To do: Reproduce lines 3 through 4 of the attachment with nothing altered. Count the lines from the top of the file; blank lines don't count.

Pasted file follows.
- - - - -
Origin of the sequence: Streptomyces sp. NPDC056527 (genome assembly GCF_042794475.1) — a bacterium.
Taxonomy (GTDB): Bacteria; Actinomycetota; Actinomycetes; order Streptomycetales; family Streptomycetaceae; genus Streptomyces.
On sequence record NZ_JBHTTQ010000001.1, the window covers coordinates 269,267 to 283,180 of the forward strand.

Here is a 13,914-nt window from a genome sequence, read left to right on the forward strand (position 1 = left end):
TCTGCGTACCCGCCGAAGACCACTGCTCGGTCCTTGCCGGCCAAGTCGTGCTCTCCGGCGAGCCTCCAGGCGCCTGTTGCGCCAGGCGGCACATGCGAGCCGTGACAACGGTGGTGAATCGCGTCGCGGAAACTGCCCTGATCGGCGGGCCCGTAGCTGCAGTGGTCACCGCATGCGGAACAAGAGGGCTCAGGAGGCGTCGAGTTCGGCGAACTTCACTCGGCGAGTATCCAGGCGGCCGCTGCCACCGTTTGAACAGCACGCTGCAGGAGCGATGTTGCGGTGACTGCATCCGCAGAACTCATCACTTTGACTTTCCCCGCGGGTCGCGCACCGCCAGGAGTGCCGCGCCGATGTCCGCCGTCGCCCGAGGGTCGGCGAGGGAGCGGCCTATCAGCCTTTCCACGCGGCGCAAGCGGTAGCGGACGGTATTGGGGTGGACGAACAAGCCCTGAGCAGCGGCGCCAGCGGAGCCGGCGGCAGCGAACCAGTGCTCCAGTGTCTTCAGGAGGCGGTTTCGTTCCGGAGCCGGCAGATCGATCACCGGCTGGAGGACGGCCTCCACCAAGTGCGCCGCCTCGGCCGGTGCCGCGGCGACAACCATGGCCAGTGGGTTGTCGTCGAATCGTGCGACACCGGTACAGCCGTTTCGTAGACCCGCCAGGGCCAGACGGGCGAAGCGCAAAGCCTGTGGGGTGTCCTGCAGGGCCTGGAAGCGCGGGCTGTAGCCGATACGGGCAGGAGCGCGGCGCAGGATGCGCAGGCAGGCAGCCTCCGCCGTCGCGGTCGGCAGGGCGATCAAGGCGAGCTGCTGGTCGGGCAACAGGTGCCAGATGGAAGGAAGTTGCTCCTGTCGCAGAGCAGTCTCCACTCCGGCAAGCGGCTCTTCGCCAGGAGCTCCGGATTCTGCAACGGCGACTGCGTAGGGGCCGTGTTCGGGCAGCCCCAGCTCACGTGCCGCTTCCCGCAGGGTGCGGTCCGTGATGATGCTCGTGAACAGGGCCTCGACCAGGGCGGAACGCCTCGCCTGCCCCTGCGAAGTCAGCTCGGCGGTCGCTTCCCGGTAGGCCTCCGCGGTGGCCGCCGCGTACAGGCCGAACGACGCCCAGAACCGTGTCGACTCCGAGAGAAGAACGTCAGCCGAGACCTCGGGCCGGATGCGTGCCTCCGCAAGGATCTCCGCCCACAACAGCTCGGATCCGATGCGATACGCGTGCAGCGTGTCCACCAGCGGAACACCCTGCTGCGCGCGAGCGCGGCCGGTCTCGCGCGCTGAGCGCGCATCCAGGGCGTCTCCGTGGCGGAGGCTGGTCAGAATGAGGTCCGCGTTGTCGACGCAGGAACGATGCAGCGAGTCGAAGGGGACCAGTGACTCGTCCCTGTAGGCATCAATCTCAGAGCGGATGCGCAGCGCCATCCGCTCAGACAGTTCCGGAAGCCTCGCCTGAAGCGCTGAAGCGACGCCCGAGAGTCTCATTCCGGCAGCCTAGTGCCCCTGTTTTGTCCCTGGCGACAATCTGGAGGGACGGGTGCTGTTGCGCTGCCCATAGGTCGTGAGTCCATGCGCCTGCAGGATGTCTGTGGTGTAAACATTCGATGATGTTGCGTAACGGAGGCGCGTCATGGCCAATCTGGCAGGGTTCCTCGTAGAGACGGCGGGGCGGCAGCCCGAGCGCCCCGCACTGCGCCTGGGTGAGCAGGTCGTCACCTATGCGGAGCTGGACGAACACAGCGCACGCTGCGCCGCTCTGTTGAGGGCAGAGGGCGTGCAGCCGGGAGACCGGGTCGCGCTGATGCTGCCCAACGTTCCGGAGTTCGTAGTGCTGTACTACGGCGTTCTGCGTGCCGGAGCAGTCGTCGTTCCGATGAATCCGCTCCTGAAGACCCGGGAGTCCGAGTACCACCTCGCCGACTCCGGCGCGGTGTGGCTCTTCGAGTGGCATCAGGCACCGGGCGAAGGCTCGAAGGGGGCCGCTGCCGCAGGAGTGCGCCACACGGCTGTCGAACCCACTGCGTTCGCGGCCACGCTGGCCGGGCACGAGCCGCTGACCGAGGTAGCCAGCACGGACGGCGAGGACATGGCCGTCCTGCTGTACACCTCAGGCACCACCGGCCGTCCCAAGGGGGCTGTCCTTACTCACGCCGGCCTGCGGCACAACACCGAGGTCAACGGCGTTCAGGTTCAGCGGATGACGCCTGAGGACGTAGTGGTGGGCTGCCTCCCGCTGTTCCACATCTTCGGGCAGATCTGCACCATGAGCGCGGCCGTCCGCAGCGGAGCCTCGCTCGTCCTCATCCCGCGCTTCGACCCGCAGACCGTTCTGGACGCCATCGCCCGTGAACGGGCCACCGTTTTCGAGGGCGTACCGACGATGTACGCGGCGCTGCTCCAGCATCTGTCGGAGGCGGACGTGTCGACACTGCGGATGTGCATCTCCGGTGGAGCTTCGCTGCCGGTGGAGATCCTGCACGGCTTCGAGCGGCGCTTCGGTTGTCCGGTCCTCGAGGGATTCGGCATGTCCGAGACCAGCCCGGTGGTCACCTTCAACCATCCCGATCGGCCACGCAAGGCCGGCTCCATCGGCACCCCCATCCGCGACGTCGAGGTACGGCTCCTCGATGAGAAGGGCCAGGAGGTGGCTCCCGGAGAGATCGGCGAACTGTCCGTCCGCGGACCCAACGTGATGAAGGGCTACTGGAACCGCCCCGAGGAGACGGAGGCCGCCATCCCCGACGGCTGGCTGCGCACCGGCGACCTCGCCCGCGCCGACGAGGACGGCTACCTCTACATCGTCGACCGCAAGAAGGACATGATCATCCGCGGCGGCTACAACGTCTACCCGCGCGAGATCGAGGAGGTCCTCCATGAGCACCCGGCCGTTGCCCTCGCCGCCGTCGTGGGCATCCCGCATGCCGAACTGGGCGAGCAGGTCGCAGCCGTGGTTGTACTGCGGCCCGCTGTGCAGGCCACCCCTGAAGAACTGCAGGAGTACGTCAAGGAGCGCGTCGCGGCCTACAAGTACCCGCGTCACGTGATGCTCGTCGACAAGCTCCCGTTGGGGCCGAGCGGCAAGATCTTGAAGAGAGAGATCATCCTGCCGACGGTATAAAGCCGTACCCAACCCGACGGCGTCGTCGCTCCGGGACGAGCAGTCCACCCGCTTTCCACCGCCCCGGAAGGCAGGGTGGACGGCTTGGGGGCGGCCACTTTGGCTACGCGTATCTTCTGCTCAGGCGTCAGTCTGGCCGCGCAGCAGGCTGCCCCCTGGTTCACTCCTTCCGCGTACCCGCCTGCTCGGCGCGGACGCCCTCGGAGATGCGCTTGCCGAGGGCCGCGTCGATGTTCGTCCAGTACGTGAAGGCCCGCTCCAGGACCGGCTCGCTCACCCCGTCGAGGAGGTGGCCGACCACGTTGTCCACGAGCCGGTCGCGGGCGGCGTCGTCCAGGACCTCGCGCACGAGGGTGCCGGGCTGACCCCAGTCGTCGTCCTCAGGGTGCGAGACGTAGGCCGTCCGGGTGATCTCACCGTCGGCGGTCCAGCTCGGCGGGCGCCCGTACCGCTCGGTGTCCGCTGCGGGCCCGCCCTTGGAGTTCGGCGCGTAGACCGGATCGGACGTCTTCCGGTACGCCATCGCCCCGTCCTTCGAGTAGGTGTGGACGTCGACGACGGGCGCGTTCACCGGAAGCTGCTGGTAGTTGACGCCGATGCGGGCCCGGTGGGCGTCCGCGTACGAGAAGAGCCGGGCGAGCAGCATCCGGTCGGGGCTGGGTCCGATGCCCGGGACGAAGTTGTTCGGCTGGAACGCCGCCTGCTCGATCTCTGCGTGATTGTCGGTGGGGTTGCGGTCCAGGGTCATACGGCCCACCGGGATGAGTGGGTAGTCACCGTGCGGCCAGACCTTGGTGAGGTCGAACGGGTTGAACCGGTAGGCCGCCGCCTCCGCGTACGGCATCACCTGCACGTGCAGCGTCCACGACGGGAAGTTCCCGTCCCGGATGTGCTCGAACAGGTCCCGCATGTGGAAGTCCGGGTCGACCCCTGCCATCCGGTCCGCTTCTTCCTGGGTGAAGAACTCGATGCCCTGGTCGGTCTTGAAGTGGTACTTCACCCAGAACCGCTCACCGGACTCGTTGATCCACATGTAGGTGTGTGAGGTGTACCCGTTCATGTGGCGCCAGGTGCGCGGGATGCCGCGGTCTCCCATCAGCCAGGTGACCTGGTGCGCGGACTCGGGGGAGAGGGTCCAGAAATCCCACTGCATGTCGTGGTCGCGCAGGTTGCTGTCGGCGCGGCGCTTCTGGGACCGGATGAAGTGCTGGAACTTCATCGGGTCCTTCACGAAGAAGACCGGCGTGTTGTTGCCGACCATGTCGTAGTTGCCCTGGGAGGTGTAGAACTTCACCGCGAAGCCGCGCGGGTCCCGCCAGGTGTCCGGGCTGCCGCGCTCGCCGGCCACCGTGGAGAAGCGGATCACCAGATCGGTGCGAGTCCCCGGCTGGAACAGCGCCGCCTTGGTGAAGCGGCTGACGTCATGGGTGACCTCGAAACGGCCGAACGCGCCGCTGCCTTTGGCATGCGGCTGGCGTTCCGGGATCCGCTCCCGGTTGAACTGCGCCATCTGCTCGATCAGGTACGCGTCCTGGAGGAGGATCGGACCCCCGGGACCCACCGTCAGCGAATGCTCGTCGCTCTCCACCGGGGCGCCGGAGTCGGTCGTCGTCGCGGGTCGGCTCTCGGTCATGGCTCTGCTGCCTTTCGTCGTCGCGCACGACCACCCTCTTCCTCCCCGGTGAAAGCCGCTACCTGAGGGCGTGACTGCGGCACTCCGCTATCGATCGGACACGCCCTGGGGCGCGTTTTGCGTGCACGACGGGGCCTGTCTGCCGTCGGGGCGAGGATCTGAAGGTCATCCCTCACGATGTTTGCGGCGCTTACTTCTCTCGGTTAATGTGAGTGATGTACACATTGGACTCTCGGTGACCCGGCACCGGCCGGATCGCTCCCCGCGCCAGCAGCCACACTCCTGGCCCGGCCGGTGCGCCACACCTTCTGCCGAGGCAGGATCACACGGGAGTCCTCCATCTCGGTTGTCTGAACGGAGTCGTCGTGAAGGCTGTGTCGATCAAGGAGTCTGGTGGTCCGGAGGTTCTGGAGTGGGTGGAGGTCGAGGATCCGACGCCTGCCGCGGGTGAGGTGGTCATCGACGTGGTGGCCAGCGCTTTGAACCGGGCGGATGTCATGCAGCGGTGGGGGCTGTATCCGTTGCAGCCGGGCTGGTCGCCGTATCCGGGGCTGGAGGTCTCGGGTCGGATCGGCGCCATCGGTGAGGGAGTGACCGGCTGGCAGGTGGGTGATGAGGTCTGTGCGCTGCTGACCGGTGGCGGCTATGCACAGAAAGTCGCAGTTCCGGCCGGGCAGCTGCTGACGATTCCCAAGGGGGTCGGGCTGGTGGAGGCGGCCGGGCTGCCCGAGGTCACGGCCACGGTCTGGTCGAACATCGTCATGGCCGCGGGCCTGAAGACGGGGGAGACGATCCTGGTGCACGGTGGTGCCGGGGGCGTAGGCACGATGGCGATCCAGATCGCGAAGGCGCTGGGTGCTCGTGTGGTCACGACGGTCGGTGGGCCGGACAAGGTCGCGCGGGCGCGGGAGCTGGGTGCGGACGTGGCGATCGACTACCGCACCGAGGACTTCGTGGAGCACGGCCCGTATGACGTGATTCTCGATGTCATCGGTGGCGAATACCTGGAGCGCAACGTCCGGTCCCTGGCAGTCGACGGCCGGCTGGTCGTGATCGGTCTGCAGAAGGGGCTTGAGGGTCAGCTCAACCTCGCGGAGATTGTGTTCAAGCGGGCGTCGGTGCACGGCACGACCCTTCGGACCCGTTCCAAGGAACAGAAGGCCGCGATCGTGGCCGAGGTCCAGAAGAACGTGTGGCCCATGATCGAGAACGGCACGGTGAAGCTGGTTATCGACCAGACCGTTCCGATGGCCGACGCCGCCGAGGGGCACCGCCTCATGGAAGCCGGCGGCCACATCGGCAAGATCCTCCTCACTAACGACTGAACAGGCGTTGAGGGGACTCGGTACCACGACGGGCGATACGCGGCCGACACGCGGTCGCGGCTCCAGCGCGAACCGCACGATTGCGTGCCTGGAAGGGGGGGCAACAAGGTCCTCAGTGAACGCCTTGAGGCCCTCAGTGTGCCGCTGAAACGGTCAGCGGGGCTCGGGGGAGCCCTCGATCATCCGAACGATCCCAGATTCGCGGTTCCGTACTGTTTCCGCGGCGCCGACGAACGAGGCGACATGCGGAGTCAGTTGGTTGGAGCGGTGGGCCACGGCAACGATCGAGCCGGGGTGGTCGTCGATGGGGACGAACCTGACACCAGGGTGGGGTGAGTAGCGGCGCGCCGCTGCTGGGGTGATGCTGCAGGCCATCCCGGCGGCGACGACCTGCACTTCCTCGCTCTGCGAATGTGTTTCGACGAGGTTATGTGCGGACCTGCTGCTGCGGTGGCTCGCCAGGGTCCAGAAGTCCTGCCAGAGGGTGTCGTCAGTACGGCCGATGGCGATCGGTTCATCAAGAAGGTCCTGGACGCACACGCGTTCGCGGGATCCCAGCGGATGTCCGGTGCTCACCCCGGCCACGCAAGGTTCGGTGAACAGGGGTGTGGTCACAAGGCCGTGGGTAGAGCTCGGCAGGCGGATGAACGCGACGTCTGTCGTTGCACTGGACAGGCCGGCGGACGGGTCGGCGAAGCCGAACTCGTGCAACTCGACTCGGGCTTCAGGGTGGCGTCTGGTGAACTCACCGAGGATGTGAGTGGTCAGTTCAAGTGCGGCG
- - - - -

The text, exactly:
On sequence record NZ_JBHTTQ010000001.1, the window covers coordinates 269,267 to 283,180 of the forward strand.

Here is a 13,914-nt window from a genome sequence, read left to right on the forward strand (position 1 = left end):